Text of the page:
Trail running is a sports activity that combines running and hiking, which means running on unpaved surfaces. Although trail running is also running in the desert, or in other places with unpaved roads, in most cases it takes place in mountainous terrain and can lead to significant ascents and descents with the consequent accumulation of unevenness.
Today this discipline has become very popular and has experienced a growth of 1,000% in the number of races organized if we compare 2008 with 2019. Trail running enthusiasts often cite the feeling of freedom and running with less impact on the joints as their main reasons for preferring this form of running.
“The activity of running in the mountains is so old that its origin is lost in the mists of time.”
References to Trail Running
The oldest reference found dates back to the reign of Malcolm Canmore of Scotland between 1040 and 1064 AD. These races were called fell faces. The term “fell” refers to small mountains with a maximum height of 1000 meters. Since the 19th century, these trail races have been held within the Highland Games of Scotland.
In America, trail running was born in 1904, when some runners from San Francisco made a bet. They bet on who could run the fastest from a late 19th-century settlement called the Dipsea Inn to a place called Mount Tamalpais. They enjoyed it so much that the following year (1905) they organized the first Cross Country Run championship.
The Dipsea Race, as it is called today, is part, along with the Boston Marathon, of the pioneering long-distance races that shaped the world of running for generations to come in the United States.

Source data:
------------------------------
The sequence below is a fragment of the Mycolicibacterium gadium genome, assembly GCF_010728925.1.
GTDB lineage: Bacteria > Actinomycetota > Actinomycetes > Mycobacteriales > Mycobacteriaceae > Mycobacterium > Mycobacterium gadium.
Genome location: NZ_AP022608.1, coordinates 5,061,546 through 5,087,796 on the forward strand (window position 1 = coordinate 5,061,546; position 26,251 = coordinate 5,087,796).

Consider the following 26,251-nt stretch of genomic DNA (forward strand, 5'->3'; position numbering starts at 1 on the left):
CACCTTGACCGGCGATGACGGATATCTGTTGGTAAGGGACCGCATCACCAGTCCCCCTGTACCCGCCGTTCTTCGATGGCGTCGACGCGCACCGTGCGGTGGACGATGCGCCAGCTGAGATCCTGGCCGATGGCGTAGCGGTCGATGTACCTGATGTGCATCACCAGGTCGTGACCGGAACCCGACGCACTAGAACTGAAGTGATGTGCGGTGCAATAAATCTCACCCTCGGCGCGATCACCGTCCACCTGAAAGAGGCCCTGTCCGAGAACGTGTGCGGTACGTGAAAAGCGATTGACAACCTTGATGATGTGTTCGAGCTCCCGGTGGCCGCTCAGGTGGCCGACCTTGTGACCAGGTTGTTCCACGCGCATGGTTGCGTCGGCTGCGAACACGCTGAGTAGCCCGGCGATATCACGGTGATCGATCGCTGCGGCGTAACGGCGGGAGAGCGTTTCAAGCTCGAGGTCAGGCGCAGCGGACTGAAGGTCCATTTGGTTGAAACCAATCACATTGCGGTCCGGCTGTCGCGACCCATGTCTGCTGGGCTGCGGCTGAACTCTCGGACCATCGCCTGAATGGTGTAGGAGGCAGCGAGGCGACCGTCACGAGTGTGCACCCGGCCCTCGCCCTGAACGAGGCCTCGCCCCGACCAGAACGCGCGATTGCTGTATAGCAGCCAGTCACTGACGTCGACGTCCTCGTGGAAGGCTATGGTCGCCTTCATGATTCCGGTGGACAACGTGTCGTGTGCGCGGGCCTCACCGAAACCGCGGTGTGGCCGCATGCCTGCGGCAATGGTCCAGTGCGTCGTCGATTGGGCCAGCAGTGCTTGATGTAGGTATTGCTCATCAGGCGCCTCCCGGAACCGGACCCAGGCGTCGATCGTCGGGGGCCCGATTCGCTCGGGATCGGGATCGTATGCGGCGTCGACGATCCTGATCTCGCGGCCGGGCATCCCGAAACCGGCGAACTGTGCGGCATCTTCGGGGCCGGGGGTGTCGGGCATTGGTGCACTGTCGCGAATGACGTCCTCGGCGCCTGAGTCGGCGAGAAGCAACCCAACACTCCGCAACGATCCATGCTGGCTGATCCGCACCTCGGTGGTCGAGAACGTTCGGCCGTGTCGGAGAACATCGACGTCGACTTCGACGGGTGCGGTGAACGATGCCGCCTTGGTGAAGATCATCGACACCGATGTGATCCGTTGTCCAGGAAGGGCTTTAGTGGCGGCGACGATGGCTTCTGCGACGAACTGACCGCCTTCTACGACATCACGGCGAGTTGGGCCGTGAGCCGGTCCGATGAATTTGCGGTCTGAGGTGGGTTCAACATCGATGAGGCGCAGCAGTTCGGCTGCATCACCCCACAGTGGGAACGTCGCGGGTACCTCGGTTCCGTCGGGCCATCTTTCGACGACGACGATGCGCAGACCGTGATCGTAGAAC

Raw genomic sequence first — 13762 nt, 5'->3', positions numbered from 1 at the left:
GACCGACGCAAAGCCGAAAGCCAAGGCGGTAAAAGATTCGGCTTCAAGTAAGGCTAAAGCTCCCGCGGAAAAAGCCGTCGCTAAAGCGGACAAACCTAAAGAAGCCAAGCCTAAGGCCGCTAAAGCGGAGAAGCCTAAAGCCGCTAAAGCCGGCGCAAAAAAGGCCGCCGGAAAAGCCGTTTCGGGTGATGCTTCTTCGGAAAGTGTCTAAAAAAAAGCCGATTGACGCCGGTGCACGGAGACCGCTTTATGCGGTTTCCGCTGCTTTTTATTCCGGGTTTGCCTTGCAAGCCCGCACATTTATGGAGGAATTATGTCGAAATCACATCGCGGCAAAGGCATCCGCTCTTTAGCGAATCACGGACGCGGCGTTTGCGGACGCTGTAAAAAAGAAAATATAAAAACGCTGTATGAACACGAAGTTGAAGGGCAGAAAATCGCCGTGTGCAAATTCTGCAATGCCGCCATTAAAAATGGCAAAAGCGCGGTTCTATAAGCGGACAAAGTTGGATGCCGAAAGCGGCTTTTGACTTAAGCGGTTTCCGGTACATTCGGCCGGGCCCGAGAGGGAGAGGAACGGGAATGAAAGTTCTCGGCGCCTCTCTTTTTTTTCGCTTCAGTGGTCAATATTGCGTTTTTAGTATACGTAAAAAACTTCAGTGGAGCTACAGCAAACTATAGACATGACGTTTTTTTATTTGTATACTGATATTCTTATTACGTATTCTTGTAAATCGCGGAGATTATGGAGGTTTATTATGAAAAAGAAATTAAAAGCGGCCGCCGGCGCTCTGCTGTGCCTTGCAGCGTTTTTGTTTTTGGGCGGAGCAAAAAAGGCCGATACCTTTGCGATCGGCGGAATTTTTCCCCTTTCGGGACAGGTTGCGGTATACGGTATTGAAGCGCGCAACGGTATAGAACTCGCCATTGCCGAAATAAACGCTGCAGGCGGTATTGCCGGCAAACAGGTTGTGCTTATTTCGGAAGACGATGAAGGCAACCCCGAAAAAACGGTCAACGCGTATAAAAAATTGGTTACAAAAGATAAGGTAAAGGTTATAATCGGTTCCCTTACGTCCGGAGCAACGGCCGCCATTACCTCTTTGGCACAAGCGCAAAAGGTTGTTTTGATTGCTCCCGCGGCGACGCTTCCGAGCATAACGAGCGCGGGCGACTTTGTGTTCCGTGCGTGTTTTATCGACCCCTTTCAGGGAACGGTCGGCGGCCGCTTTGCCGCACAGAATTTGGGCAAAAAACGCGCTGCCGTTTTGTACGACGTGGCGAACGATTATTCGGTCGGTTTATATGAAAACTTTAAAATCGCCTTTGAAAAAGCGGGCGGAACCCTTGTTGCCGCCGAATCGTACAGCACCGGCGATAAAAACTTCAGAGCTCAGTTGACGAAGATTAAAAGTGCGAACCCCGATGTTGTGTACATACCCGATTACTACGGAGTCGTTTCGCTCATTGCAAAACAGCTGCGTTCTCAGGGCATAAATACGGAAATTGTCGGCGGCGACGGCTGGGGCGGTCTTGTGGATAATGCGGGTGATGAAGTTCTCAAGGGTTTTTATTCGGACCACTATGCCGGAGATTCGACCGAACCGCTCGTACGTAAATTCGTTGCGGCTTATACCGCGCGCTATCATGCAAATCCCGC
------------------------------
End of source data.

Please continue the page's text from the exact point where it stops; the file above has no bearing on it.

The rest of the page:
In Spain, already within the Iberian Peninsula, we find at the beginning of the 20th century the first references to this type of activity. In the Basque Country, “races” were held in the Bilbao Pagasarri, in which participants were grouped in pairs, having to climb the mountain tied by their hands.
In the Sierra del Guadarrama, we find the first reference to these races in the year 1916 when the society Amigos del Campo organized the first test of this modality of which it has remained constant, with a route Cercedilla-Siete Picos-Cercedilla. Then the mountain societies began to organize their mountain races.
Seven years later, the Peñalara club founded the so-called Iron Cup, a trophy that would be awarded to the runner who won the event in two consecutive editions, or in three alternating ones. From then until 1935, new races were held in the Guadarrama mountain range; in 1936, with the start of the Civil War, this type of event disappeared for 50 years, until in 1986, the sports and cultural club of employees of the Bank of Spain organized the Cross de las Dehesas.
Two years later the Peñalara Club, to celebrate its 75th anniversary, created the Long Rope Cross, and a year later Carlos Soria, then vice-president of the Peñalara Club, proposed the La Pedriza cross climbing, a test that was carried out in pairs, and in which participants had to climb the Pared de Santillana, El Yelmo and the Cancho de Los Muertos.
Already during the ’90s, new races began to emerge throughout the peninsula; and in the 21st century, their growth can be considered exponential, reaching the current year 2019, where every weekend of the year several mountain races are held throughout the planet, and where their popularity has spread to all corners of the world.